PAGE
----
I could tell you to eat right – stay away from too much caffeine, alcohol, donuts, pizza, and even from eating fish in any state that doesn’t border a pristine ocean (and how many do?). But, you don’t need to hear that from me and, besides, the fish advice is probably ridiculous. Eating well, while a goal of mine, is certainly not my expertise.

But, what I can tell you, is that in looking for a job we can learn a lot from the “Diet” world or, better put, from the “Nutrition” world. That is, whether we’re gearing towards attending a wedding ““ our own or others’ ““ or towards seeing friends we haven’t seen in awhile, or whether we finally feel like we have the drive to lose weight and get into better shape (for me, that means every Sunday morning because every Friday night and Saturday I tend to fall off the good nutrition wagon), some of us attack the problem by over-reaching ““ eating next to nothing, or else only vegetables, or grapefruits, or, or, or…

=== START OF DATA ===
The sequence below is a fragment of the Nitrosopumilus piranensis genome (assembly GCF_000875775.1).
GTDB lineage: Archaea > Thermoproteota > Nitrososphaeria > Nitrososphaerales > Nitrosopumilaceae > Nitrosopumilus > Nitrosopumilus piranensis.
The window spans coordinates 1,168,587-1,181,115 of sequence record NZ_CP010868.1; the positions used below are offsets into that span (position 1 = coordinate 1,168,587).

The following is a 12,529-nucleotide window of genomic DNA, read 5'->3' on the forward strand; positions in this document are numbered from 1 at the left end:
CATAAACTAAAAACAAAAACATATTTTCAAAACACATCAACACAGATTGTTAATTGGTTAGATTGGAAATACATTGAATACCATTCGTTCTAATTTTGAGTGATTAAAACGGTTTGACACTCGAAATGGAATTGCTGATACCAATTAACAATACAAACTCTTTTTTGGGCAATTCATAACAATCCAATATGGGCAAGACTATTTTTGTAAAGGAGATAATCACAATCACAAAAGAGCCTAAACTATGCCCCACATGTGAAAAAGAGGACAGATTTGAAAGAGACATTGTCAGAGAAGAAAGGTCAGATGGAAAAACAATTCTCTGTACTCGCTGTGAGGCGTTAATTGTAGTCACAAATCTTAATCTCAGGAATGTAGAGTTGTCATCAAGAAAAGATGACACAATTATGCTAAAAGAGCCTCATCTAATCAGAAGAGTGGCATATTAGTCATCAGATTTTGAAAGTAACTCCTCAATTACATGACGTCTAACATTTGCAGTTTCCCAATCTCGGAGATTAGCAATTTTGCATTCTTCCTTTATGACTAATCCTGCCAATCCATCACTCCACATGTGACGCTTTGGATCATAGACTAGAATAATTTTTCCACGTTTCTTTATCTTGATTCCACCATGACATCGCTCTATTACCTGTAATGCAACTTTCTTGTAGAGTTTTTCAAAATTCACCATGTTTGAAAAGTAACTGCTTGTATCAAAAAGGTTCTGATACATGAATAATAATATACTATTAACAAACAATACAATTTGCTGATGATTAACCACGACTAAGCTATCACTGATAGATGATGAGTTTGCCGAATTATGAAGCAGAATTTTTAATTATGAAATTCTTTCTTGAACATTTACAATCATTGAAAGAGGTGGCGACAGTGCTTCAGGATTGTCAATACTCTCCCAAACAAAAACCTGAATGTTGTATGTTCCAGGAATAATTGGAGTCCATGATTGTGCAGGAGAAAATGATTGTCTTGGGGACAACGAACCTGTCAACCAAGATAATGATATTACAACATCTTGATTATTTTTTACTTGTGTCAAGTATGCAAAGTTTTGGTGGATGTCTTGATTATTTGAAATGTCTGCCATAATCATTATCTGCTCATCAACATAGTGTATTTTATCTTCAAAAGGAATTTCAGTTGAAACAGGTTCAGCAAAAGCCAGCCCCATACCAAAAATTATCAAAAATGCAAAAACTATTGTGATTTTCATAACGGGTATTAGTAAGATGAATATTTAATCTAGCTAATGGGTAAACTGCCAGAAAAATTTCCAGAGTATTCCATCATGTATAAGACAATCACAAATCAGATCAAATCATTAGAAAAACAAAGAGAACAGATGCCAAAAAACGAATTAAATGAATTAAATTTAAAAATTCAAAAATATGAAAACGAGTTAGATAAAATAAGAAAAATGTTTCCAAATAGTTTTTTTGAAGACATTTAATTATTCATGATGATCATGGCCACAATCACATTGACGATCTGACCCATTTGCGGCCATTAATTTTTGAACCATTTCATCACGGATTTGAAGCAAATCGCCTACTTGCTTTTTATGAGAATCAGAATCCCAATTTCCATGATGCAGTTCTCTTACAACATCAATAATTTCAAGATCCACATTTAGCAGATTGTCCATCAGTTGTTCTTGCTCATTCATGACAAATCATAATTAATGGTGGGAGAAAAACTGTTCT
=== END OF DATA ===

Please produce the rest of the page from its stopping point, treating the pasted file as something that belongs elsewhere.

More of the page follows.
A better approach to better nutrition, we’re told, is to make small changes ““ eating more fiber vs simple sugars, drinking more water, decreasing portion sizes. We can sustain changes like this and, the longer we keep to them, the more pounds disappear.

The analogy? We know it’s important to read about industries we’re interested in, and that we should constantly network to find a job. We also have ample (that is, too much) opportunity to get buried with information on the internet, and it can get scary and overwhelming.

The better approach? Start small, and keep to it. Set aside regular times each day to read or to surf. Turn on your networking light in some instances but not everywhere ““ it’s hard to be “on” all the time (though always try to be and look “professional” when there are potential job hire-ers around).

In other words, be real and be realistic. You may not lose those 10 lbs. overnight but slow and steady wins the race… and the job.